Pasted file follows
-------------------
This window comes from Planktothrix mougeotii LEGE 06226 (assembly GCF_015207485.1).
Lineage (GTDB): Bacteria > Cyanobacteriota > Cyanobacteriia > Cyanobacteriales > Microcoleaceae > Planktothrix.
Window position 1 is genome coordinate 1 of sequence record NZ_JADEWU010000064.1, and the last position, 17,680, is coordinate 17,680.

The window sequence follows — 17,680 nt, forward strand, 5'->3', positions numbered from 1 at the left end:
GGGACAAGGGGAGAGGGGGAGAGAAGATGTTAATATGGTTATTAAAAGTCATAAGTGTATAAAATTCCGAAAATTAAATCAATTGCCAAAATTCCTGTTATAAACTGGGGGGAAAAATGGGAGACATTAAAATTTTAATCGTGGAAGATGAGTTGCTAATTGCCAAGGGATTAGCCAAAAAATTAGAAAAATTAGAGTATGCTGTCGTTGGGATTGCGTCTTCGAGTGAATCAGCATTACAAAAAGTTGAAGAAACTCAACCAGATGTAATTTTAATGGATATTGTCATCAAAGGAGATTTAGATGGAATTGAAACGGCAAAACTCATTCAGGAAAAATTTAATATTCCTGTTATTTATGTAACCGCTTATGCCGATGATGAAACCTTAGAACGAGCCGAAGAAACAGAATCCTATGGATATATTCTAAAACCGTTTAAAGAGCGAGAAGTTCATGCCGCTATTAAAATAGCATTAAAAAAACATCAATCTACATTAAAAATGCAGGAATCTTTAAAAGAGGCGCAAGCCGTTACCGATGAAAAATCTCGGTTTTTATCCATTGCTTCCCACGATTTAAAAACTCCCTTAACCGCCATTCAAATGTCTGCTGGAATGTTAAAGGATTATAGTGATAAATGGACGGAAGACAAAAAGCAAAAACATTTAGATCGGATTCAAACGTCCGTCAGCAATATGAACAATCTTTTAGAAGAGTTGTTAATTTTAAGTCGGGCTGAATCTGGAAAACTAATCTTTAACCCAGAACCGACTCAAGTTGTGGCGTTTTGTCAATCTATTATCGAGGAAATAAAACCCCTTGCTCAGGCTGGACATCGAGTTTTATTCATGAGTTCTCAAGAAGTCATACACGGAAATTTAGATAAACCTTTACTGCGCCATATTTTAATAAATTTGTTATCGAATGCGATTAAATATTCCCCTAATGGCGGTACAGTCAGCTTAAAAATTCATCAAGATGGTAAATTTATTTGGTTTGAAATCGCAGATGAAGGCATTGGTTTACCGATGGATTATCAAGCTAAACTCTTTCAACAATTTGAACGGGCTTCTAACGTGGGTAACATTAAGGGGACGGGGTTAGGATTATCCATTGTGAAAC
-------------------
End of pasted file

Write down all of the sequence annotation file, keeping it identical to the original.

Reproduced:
This window comes from Planktothrix mougeotii LEGE 06226 (assembly GCF_015207485.1).
Lineage (GTDB): Bacteria > Cyanobacteriota > Cyanobacteriia > Cyanobacteriales > Microcoleaceae > Planktothrix.
Window position 1 is genome coordinate 1 of sequence record NZ_JADEWU010000064.1, and the last position, 17,680, is coordinate 17,680.

The window sequence follows — 17,680 nt, forward strand, 5'->3', positions numbered from 1 at the left end:
GGGACAAGGGGAGAGGGGGAGAGAAGATGTTAATATGGTTATTAAAAGTCATAAGTGTATAAAATTCCGAAAATTAAATCAATTGCCAAAATTCCTGTTATAAACTGGGGGGAAAAATGGGAGACATTAAAATTTTAATCGTGGAAGATGAGTTGCTAATTGCCAAGGGATTAGCCAAAAAATTAGAAAAATTAGAGTATGCTGTCGTTGGGATTGCGTCTTCGAGTGAATCAGCATTACAAAAAGTTGAAGAAACTCAACCAGATGTAATTTTAATGGATATTGTCATCAAAGGAGATTTAGATGGAATTGAAACGGCAAAACTCATTCAGGAAAAATTTAATATTCCTGTTATTTATGTAACCGCTTATGCCGATGATGAAACCTTAGAACGAGCCGAAGAAACAGAATCCTATGGATATATTCTAAAACCGTTTAAAGAGCGAGAAGTTCATGCCGCTATTAAAATAGCATTAAAAAAACATCAATCTACATTAAAAATGCAGGAATCTTTAAAAGAGGCGCAAGCCGTTACCGATGAAAAATCTCGGTTTTTATCCATTGCTTCCCACGATTTAAAAACTCCCTTAACCGCCATTCAAATGTCTGCTGGAATGTTAAAGGATTATAGTGATAAATGGACGGAAGACAAAAAGCAAAAACATTTAGATCGGATTCAAACGTCCGTCAGCAATATGAACAATCTTTTAGAAGAGTTGTTAATTTTAAGTCGGGCTGAATCTGGAAAACTAATCTTTAACCCAGAACCGACTCAAGTTGTGGCGTTTTGTCAATCTATTATCGAGGAAATAAAACCCCTTGCTCAGGCTGGACATCGAGTTTTATTCATGAGTTCTCAAGAAGTCATACACGGAAATTTAGATAAACCTTTACTGCGCCATATTTTAATAAATTTGTTATCGAATGCGATTAAATATTCCCCTAATGGCGGTACAGTCAGCTTAAAAATTCATCAAGATGGTAAATTTATTTGGTTTGAAATCGCAGATGAAGGCATTGGTTTACCGATGGATTATCAAGCTAAACTCTTTCAACAATTTGAACGGGCTTCTAACGTGGGTAACATTAAGGGGACGGGGTTAGGATTATCCATTGTGAAAC